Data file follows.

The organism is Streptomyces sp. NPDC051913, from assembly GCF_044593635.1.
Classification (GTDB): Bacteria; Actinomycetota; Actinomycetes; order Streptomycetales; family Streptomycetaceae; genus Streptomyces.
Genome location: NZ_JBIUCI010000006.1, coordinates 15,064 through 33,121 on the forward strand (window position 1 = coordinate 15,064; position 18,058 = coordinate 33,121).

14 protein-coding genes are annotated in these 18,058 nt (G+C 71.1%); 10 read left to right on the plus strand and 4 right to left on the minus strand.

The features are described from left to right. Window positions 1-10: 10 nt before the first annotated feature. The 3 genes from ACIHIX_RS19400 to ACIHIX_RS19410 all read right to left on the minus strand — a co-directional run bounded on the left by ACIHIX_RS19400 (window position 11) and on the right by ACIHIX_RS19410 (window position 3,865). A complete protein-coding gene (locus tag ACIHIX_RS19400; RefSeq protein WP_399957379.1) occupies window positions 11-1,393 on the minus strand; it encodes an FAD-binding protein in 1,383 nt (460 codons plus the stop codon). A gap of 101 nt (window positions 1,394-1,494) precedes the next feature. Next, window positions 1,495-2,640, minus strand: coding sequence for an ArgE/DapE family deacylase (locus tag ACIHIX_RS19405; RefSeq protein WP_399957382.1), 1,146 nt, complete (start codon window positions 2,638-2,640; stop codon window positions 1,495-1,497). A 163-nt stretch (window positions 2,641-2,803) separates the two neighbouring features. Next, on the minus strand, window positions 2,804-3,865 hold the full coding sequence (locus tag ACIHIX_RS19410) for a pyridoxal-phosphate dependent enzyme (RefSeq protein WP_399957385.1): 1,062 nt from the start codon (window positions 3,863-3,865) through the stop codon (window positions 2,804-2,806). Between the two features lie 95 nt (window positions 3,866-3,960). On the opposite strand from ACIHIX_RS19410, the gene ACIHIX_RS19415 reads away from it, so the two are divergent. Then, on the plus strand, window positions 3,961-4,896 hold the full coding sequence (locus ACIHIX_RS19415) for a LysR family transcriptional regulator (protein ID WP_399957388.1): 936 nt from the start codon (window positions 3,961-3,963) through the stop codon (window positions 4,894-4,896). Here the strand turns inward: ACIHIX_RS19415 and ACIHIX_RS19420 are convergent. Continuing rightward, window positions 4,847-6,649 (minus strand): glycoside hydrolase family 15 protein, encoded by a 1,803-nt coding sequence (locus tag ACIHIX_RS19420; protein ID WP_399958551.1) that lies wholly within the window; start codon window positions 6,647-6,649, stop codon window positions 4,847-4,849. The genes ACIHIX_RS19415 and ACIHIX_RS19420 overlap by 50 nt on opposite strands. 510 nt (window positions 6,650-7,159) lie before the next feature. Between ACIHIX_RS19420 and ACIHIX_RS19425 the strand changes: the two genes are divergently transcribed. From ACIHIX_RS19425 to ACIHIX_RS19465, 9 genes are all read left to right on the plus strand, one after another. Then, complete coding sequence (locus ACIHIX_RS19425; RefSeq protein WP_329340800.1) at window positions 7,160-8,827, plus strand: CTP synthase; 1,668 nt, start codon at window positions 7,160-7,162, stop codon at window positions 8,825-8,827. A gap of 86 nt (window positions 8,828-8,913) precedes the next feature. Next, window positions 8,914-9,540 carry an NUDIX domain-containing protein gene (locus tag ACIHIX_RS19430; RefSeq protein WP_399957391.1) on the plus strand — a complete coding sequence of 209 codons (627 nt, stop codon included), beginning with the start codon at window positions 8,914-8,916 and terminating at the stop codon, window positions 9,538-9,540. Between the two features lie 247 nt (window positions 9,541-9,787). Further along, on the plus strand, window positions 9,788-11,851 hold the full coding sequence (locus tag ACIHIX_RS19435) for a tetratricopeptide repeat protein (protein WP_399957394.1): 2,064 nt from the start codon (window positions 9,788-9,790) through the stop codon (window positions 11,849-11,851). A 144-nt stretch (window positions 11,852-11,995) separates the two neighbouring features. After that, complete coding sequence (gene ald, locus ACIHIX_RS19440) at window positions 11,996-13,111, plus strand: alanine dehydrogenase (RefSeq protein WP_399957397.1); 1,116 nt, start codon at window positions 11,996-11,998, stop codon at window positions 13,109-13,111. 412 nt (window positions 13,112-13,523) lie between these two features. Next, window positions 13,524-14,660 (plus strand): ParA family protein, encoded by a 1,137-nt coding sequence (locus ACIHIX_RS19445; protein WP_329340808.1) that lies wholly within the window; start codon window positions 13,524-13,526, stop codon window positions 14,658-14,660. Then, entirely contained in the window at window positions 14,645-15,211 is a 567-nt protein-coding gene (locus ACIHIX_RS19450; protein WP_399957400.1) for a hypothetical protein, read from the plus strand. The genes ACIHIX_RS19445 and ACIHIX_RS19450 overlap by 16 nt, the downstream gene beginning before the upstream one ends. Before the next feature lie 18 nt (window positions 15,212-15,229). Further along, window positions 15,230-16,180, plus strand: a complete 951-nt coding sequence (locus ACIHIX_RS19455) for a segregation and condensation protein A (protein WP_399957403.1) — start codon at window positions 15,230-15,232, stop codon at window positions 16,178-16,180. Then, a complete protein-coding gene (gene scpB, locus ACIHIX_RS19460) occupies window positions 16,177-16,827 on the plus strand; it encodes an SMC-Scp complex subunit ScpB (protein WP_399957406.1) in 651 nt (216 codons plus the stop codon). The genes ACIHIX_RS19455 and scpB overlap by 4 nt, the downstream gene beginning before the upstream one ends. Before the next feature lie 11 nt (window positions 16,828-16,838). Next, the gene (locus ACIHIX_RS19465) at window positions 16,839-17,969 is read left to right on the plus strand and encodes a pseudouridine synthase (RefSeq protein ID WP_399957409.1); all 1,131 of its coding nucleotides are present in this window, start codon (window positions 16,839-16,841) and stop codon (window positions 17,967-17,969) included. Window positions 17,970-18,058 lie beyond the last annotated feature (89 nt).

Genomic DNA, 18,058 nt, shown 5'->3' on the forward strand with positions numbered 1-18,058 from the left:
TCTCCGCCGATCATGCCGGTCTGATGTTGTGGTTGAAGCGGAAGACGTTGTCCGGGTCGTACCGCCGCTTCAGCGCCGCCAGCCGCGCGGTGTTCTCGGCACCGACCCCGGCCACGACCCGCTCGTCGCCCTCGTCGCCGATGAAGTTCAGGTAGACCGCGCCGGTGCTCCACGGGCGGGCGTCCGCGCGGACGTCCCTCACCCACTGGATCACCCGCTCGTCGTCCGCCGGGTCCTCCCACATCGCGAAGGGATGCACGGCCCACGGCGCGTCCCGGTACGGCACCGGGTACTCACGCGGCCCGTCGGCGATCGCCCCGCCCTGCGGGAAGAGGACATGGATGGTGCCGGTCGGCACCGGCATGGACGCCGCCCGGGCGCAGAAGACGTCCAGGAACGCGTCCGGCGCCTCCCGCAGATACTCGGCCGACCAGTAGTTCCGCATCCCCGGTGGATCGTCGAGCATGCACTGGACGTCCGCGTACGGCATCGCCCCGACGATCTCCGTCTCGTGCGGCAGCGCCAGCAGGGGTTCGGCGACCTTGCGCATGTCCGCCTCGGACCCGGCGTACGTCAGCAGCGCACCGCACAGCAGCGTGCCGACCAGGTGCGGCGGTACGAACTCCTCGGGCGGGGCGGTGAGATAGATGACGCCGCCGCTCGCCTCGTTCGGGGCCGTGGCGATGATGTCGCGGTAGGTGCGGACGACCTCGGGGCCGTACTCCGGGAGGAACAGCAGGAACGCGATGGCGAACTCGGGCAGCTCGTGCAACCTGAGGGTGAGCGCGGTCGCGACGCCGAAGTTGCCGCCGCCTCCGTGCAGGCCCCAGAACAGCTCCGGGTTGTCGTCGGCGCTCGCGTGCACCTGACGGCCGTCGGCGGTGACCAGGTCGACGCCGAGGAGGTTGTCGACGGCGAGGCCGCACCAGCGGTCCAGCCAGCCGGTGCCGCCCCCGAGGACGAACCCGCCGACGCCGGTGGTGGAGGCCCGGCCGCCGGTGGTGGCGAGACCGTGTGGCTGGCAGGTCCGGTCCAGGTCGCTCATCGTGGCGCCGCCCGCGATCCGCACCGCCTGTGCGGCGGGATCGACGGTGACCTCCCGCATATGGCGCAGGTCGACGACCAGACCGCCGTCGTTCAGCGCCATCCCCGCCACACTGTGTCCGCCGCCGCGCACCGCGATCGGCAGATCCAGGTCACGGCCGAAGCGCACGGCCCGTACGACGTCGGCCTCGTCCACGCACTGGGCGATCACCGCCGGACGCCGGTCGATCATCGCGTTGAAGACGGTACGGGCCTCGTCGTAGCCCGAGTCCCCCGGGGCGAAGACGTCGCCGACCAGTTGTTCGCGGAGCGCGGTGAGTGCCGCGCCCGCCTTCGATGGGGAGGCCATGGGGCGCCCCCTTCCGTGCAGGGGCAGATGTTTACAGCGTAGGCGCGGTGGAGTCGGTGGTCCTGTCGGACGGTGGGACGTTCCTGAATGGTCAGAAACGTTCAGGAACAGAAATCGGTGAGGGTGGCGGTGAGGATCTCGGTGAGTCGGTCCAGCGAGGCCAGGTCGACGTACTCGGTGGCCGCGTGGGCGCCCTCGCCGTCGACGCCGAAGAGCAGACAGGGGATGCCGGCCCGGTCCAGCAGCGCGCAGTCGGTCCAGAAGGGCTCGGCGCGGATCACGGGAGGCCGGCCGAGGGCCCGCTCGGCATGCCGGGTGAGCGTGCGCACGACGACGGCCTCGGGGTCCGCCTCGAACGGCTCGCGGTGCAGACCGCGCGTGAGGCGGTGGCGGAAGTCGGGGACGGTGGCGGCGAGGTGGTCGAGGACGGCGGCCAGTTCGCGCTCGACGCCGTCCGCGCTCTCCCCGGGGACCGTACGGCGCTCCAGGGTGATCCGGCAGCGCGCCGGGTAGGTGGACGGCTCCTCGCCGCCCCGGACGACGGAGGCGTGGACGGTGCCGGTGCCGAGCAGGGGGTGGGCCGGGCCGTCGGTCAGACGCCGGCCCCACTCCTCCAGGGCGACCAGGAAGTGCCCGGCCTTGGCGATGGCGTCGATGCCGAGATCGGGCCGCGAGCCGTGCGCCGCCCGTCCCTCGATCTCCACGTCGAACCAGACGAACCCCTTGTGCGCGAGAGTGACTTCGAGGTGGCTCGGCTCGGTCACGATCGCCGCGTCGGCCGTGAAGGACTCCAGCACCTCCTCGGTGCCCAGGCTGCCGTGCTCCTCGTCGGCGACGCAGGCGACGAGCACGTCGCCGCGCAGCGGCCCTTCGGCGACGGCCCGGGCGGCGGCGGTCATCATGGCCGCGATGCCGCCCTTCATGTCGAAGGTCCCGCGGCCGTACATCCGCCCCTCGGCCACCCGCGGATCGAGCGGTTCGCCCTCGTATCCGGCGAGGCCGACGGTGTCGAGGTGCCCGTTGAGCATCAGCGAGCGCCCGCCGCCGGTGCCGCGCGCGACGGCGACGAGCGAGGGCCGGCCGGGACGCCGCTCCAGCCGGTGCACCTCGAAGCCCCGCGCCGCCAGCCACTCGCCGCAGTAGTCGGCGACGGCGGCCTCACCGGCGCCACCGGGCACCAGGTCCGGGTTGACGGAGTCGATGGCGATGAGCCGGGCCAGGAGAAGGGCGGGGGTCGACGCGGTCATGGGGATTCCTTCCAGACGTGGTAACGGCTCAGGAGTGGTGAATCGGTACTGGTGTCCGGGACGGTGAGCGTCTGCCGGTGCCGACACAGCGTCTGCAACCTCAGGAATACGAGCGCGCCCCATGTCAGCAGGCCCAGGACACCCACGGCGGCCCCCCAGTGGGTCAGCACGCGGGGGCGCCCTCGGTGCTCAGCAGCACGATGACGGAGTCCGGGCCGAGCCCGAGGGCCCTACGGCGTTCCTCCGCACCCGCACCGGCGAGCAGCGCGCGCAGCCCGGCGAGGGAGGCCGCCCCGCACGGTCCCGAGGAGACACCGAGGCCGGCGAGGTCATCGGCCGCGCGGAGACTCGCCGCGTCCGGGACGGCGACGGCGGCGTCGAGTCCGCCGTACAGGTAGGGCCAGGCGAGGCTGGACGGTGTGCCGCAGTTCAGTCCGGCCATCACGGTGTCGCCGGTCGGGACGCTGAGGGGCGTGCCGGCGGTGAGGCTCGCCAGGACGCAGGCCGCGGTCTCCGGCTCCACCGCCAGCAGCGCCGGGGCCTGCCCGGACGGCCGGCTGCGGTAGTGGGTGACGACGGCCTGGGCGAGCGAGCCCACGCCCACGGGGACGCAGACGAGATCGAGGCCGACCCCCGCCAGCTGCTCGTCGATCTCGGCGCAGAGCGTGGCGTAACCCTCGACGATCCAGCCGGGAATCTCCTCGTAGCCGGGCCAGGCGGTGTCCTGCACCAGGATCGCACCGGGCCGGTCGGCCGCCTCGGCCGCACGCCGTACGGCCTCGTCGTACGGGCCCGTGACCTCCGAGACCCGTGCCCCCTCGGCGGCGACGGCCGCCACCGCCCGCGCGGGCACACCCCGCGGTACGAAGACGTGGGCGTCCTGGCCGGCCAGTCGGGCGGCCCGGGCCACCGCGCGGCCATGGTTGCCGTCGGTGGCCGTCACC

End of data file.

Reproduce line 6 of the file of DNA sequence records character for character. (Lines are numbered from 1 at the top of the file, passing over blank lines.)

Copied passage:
Genomic DNA, 18,058 nt, shown 5'->3' on the forward strand with positions numbered 1-18,058 from the left: